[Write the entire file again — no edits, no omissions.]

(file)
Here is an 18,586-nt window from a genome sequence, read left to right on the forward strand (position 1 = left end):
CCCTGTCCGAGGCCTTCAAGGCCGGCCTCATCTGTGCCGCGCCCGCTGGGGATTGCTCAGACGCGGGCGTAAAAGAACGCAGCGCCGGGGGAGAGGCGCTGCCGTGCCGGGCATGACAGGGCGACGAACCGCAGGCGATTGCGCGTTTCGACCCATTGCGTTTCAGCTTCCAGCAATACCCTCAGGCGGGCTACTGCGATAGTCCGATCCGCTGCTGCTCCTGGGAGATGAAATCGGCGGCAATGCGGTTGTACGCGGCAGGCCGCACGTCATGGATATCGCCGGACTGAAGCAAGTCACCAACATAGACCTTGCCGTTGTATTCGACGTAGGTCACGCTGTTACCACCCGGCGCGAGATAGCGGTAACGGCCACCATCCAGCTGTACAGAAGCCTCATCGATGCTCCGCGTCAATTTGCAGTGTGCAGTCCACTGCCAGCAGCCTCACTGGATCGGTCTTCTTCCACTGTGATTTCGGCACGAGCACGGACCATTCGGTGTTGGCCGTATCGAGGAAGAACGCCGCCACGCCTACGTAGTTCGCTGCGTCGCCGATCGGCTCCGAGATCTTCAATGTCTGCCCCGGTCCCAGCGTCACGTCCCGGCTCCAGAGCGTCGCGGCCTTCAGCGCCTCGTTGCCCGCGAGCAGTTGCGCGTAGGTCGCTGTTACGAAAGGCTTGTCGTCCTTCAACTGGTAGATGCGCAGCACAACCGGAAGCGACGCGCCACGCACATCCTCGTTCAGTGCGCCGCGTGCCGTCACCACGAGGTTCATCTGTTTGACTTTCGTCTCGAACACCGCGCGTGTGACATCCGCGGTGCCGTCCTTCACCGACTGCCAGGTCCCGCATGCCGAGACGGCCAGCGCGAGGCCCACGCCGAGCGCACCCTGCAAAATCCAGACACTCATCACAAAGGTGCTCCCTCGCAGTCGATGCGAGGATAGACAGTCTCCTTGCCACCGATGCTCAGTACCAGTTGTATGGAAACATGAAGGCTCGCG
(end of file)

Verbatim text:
Here is an 18,586-nt window from a genome sequence, read left to right on the forward strand (position 1 = left end):
CCCTGTCCGAGGCCTTCAAGGCCGGCCTCATCTGTGCCGCGCCCGCTGGGGATTGCTCAGACGCGGGCGTAAAAGAACGCAGCGCCGGGGGAGAGGCGCTGCCGTGCCGGGCATGACAGGGCGACGAACCGCAGGCGATTGCGCGTTTCGACCCATTGCGTTTCAGCTTCCAGCAATACCCTCAGGCGGGCTACTGCGATAGTCCGATCCGCTGCTGCTCCTGGGAGATGAAATCGGCGGCAATGCGGTTGTACGCGGCAGGCCGCACGTCATGGATATCGCCGGACTGAAGCAAGTCACCAACATAGACCTTGCCGTTGTATTCGACGTAGGTCACGCTGTTACCACCCGGCGCGAGATAGCGGTAACGGCCACCATCCAGCTGTACAGAAGCCTCATCGATGCTCCGCGTCAATTTGCAGTGTGCAGTCCACTGCCAGCAGCCTCACTGGATCGGTCTTCTTCCACTGTGATTTCGGCACGAGCACGGACCATTCGGTGTTGGCCGTATCGAGGAAGAACGCCGCCACGCCTACGTAGTTCGCTGCGTCGCCGATCGGCTCCGAGATCTTCAATGTCTGCCCCGGTCCCAGCGTCACGTCCCGGCTCCAGAGCGTCGCGGCCTTCAGCGCCTCGTTGCCCGCGAGCAGTTGCGCGTAGGTCGCTGTTACGAAAGGCTTGTCGTCCTTCAACTGGTAGATGCGCAGCACAACCGGAAGCGACGCGCCACGCACATCCTCGTTCAGTGCGCCGCGTGCCGTCACCACGAGGTTCATCTGTTTGACTTTCGTCTCGAACACCGCGCGTGTGACATCCGCGGTGCCGTCCTTCACCGACTGCCAGGTCCCGCATGCCGAGACGGCCAGCGCGAGGCCCACGCCGAGCGCACCCTGCAAAATCCAGACACTCATCACAAAGGTGCTCCCTCGCAGTCGATGCGAGGATAGACAGTCTCCTTGCCACCGATGCTCAGTACCAGTTGTATGGAAACATGAAGGCTCGCG